Wednesday, May 29, 2013 Warblers and a Moose

Seward Alaska Sporadic Bird Report

Sunrise 4:49 am, sunset 11:02 pm for a total of 18 hours, 12 minutes. We are almost at the maximum amount of daylight as we approach the June 20th Summer Solstice.

The last section of Herman Leirer Road (aka Exit Glacier Road) to Kenai Fjords National Park opened on Saturday, May 25 just in time for Memorial Day weekend. Visitors from around the world were amazed at the snow still piled along the roadside and on the trails. Spring was even later here than in town.

On Monday, temperatures in the low 60s kick-started the cold ground. On Tuesday the thermometer soared to a remarkable 79ยบ. Sap raced to activate every dormant bud. Without benefit of time-lapse photography, one could see them swell and burst; tiny exquisite origami leaves unfolded and miniature flower clusters unfurled. Fancy green tassles, the male flowers, sprang forth from alders; willow flowers (male and female on separate trees) popped open; fragrant cottonwood buds dropped their sticky covers. Bright grass spears poked though last years' lifeless tatters. Remnant snow patches fled town and more vanished from mountainsides. In just a few days, the brown and white landscape transformed into a tapestry of vibrant spring greens.

Just in time, a touch of the tropics arrived to feast on tiny insects attracted to the willow, cottonwood, and alder buds and flowers. Brightly colored Warblers are easiest to see now, when the leaves are small and the males pause momentarily to sing.

I visited Exit Glacier on Wednesday morning, parking by the Kenai Fjords National Park welcome sign. A wonderful wetlands complex stretches on both sides of the road to the bridge over Resurrection River. Traffic was sparse, allowing long stretches of solitude.

A very active YELLOW-RUMPED WARBLER rummaged among last year's River Beauty plants, gathering fibrous, fluffy seeds for its nest. I watched him make numerous trips from the creek bank to the mixed deciduous forest on the other side of the road. What a lot of work, building a nest! How fortuitous that the River Beauty made extra seeds with generous silky parachutes for its biodegradable home.  Perhaps the warbler will drop a few seeds, and the nest will eventually disintegrate, helping to spread the plant in exchange for their use.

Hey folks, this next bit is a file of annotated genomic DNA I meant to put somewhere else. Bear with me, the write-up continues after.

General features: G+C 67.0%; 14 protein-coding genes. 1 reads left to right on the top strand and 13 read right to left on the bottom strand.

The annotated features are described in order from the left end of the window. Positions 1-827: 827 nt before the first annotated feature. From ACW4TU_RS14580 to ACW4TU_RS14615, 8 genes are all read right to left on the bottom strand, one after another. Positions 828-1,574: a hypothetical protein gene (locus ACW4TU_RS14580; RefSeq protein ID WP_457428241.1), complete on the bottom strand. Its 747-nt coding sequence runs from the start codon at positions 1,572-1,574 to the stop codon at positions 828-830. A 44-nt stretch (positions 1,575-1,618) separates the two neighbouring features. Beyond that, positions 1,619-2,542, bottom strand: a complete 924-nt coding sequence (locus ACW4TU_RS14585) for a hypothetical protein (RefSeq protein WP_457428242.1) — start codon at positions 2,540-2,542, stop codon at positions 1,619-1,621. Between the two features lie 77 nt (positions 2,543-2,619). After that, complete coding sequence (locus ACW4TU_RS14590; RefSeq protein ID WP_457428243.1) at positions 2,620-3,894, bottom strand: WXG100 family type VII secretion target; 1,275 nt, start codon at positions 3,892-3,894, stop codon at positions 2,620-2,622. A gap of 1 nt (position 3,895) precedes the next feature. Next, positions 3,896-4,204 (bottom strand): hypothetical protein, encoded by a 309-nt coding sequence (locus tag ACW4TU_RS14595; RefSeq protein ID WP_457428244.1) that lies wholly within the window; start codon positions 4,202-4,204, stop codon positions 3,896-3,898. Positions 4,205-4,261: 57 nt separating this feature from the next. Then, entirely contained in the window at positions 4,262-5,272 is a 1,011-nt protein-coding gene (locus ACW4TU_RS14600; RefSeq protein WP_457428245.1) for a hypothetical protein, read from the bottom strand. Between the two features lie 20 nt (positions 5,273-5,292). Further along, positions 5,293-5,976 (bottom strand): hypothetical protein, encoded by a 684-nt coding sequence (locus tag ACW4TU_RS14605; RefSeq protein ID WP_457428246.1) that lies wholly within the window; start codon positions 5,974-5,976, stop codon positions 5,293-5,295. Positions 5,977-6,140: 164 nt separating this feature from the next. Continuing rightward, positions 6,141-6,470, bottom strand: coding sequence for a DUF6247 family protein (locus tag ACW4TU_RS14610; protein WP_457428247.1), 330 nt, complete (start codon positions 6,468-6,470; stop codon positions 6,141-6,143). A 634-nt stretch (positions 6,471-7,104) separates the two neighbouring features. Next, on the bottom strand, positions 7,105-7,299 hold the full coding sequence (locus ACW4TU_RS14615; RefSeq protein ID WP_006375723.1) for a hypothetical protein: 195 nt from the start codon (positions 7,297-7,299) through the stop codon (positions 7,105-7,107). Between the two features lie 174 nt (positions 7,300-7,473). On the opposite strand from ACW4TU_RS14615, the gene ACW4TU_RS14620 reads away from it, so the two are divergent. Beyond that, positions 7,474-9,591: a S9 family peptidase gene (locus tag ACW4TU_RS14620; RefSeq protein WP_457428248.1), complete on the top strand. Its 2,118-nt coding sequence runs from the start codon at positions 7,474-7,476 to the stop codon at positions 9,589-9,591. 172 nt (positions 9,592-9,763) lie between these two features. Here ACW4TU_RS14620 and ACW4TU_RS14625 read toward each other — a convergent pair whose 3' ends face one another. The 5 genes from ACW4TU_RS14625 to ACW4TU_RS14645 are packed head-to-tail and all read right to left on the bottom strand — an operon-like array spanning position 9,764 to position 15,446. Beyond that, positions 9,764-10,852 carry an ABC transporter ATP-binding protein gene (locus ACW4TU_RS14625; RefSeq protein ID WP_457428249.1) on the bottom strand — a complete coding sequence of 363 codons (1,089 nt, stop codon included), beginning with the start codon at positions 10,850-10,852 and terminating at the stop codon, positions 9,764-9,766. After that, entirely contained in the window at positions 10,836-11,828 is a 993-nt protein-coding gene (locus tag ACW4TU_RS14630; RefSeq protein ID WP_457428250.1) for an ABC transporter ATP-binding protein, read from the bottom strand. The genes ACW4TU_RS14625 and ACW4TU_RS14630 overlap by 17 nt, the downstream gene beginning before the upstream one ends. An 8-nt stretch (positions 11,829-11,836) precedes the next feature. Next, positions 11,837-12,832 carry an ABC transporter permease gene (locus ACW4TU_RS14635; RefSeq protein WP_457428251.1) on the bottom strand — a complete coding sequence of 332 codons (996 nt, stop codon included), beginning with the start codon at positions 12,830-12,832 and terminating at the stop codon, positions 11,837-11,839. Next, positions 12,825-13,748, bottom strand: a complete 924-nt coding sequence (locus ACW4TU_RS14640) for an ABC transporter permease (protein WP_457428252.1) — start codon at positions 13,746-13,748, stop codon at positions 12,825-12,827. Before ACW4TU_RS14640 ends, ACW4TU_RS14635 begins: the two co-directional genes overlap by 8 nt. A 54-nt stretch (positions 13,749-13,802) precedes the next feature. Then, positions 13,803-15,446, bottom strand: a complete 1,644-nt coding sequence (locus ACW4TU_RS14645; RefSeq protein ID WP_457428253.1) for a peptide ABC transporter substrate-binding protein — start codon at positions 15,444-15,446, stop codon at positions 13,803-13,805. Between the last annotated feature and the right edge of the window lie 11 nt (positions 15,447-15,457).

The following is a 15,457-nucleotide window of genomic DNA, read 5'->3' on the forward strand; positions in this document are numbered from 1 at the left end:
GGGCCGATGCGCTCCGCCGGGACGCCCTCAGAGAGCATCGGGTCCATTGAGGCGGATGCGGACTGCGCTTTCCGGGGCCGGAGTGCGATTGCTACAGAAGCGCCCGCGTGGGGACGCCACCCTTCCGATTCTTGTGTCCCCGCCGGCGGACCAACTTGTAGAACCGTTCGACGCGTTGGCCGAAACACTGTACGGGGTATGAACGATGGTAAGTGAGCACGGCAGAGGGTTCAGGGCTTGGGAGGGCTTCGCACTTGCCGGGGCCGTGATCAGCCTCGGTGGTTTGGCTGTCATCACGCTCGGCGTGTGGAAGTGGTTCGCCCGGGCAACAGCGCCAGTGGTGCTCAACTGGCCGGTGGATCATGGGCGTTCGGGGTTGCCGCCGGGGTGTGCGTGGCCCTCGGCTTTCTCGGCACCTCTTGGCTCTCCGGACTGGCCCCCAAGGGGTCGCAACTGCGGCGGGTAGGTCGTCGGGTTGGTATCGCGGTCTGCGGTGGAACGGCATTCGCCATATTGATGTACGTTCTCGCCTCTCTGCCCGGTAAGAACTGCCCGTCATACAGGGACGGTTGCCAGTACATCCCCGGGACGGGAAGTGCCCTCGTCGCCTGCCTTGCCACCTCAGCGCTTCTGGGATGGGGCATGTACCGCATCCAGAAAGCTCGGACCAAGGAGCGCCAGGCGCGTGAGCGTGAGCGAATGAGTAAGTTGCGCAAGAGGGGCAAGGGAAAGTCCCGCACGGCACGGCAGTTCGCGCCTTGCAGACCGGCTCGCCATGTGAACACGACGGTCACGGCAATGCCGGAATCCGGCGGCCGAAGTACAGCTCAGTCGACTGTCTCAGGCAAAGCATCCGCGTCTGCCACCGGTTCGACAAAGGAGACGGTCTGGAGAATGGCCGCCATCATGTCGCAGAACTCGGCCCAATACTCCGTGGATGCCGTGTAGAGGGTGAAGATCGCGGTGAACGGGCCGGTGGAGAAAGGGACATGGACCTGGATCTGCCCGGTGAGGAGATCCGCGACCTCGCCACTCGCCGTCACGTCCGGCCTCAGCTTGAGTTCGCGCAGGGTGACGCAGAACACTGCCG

As I was watching a FOX SPARROW sing lustily from a spruce treetop, I heard a branch snap. Turning around, I saw a giant cow moose crossing the road a couple hundred yards away between me and the car. Moose always look huge when there is nothing between you but air! She paused, scrutinized my motionless figure for many long seconds, and then moved on across the road. In a moment, she was completely invisible in the brown and tan alder and willow thicket. Thankfully, she did not have any calves with her, or I might have been in really big trouble. There is no reasoning with a momma moose!

Walking slowly back to the car, I heard a WILSON'S SNIPE winnowing, RUBY-CROWNED KINGLETS belting out their songs at top volume, VARIED THRUSHES and ROBINS singing, and watched more YELLOW-RUMPED WARBLERS singing and chasing each other through the thickets. The liquid song of a LINCOLNS' SPARROW drifted across the wetlands. PINE SISKINS and COMMON REDPOLLS flew overhead in small flocks, still nice to see after this winter's invasion.

The parking lot is a good place to scan the mountainside for black bears, darker than a shadow; brown bears just the same color as the ground; and mountain goats, yellower than the surrounding snow patches. Also look for Ptarmigan, Gray-crowned Rosy-finches, and Golden Eagles.

I walked along the trail, still covered with 2 to 12" of snow, trampled down by many human feet and dotted with numerous moose pellets. All along the trail were ORANGE-CROWNED WARBLERS, YELLOW-RUMPED WARBLERS, HERMIT THRUSHES, and FOX SPARROWS. VIOLET-GREEN SWALLOWS twittered and swooped over the silt-laden Exit Creek, the outwash plain, and clearings.

Exit Glacier, retreating ever upwards to the Harding Icefield, was nevertheless beautiful and imposing, blue crevasses peeking through its white mantle.

I finally found a YELLOW WARBLER announcing its territory as I completed my loop and approached the Nature Center.

Soon, I would expect to hear Swainson's and Gray-cheeked Thrushes, and if the leaves are still tiny, maybe I would be lucky to see them as well.

Happy Birding!
Carol Griswold
Seward Sporadic Bird Report Reporter

Check out this link. Gyrfalcon for Alaska State Bird, anyone besides me?
What the State Birds Should Be by Nicholas Lund

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